Christmas and “Pagan Origins”

November 30, 2010

The article below gives another perspective on the so-called “pagan origin” of the Christmas tree. But, first a few thoughts on the concept of “pagan origins.” Some groups, like Jehovah’s Witnesses, make much of supposed “pagan origins” of various customs so that partaking in a holiday like Christmas is viewed as if it were offensive to God.

It’s important to adopt a bit of balance here. Lots of things in our daily lives have “pagan origins.” For example, our calendar honors pagan gods in the names of the months and days of the week (Janus, Mars, Juno, Woden [Wednesday], Thor [Thursday], Saturn, etc.)

The Jehovah's Witness Calendar for 1935 purified from pagan influences -- from their 1935 Yearbook

In fact, at one point the Jehovah’s Witness leadership even promoted an alternate calendar because the current calendar was considered pagan. (See the series of articles from the Witness publication Golden Age (now Awake!), entitled “The Calendar of Jehovah God.”) Witness leaders backed down on that campaign when they realized how unrealistic it would be to live under an alternate calendar.

On the back of every American dollar bill is a symbolic eye which has its origins in the pagan Egyptian god Horus.

Similarly, on the back of the American dollar bill is a blatant “pagan symbol,” the “eye of providence” which comes from the “eye of Horus.” For those readers uncomfortable with these dollars, contact me and I can arrange to dispose of them for you.

Another example: many marriage customs have “pagan origins” such as wedding rings and the wedding veil. Witness leaders gave very good counsel regarding how to view the issue of origins with the wedding ring:

Of course, our concern is greater as regards the use of wedding rings, since this relates, not to minor secular matters, but to the marriage relationship, which the Christian rightly views as sacred before God. Really, the question is not so much whether wedding rings were first used by pagans but whether they were originally used as part of false religious practices and still retain such religious significance. (January 15, 1972 Watchtower, p. 63)

Despite the possible pagan origins of wedding rings, Watchtower leaders counsel that there is nothing wrong with using them.

Actually, this is a very good principle laid out here. Does anyone think we are honoring the god Janus by using the name January on our calendar? Or, when we use money that has a symbol of an ancient Egyptian pagan god on its reverse — does that somehow honor him? Or, do couples who get married with wedding rings or a bride with a wedding veil somehow honor some long-forgotten pagan religion? Certainly not. Chasing down such “pagan origins” is a fruitless task.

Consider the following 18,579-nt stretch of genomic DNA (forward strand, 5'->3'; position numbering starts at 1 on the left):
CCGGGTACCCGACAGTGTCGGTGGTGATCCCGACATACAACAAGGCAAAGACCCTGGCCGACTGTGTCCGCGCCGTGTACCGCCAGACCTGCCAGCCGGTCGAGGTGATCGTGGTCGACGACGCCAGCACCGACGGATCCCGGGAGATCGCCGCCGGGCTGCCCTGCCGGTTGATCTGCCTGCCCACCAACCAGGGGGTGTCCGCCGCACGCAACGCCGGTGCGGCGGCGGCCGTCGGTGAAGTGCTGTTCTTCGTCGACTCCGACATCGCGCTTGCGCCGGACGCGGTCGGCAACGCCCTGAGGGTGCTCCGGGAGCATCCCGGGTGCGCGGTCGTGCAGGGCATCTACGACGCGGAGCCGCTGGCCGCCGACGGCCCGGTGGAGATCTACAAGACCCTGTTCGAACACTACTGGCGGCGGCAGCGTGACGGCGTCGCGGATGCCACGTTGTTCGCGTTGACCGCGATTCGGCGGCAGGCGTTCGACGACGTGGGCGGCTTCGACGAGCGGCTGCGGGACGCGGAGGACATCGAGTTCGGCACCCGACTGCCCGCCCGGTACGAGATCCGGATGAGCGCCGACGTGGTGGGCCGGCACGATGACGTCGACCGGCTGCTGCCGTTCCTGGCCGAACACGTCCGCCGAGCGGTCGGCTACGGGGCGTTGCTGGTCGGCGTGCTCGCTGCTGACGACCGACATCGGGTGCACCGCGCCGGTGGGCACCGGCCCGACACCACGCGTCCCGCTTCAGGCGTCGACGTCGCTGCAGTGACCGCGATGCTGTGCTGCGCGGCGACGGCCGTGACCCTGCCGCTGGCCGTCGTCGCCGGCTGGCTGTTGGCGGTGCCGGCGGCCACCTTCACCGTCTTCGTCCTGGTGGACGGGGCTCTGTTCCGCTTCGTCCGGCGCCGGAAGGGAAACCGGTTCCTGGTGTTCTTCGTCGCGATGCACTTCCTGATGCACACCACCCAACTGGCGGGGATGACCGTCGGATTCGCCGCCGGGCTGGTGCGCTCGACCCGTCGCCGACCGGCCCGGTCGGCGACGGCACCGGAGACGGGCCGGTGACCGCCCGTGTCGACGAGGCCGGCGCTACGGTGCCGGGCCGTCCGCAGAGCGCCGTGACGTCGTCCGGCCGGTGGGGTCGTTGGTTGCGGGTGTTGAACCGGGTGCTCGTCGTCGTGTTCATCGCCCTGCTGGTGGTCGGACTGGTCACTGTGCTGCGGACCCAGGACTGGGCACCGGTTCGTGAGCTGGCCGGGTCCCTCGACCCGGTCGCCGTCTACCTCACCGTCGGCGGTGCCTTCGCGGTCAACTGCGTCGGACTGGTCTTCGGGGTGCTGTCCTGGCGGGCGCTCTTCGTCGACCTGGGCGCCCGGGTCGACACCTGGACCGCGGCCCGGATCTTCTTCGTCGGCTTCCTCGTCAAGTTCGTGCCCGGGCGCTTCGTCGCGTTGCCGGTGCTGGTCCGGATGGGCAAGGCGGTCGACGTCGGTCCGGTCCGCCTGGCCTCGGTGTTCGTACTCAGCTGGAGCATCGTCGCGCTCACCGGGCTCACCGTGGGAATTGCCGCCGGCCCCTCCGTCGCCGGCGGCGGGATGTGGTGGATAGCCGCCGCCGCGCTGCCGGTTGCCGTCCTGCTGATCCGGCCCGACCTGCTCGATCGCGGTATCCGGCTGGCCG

Next, an excellent article exploding the so-called “pagan origins” of the Christmas tree:

In Defense of the Christmas Tree

By Fr. Daniel Daly

Several years ago during the Christmas season, a religious program on television caught my attention. The program featured a discussion on the dangers of cults, especially to young people. I found myself agreeing with the panelists as they warned young people about the hazards of involvement in occult or “new age” spirituality.

During the interview, however, one participant made a statement that shocked me.

“…and the Christmas tree is pagan too…,”

he asserted. The Christmas Tree? Pagan? Could it be that something most of us enjoy so much might be actually pagan in origin? Despite its growing commercialization, the Christmas tree is still associated with the fondest memories of our early childhood. Who does not remember approaching the tree on Christmas morning?

Today people are so captivated by it that some even put it up in November! It finds a place in the homes of believers and unbelievers alike.

Most people are aware that the Christmas tree came to America with immigrants from Germany, but just where did the Christmas tree originate? Are its origins to be found in paganism, as the speaker suggested?

The Christmas tree does not date from early Germanic times. Its origins are to be found in a tradition that has virtually disappeared from Christianity, the Liturgical Drama. In the Middle Ages liturgical plays or dramas were presented during or sometimes immediately after the services in the churches of Western Europe. The earliest of these plays were associated with the Mysteries of Holy Week and Easter. Initially they were dramatizations of the liturgical texts. The earliest recorded is the Quem quaeritis (“Whom do you seek?”) play of the Easter season. These plays later developed into the Miracle and Morality plays. Some were associated with events in the lives of well-known saints. The plays were presented on the porches of large churches. Although these liturgical dramas have now virtually disappeared, the Passion Play of Oberammergau, Germany is a recent revival of this dramatic form.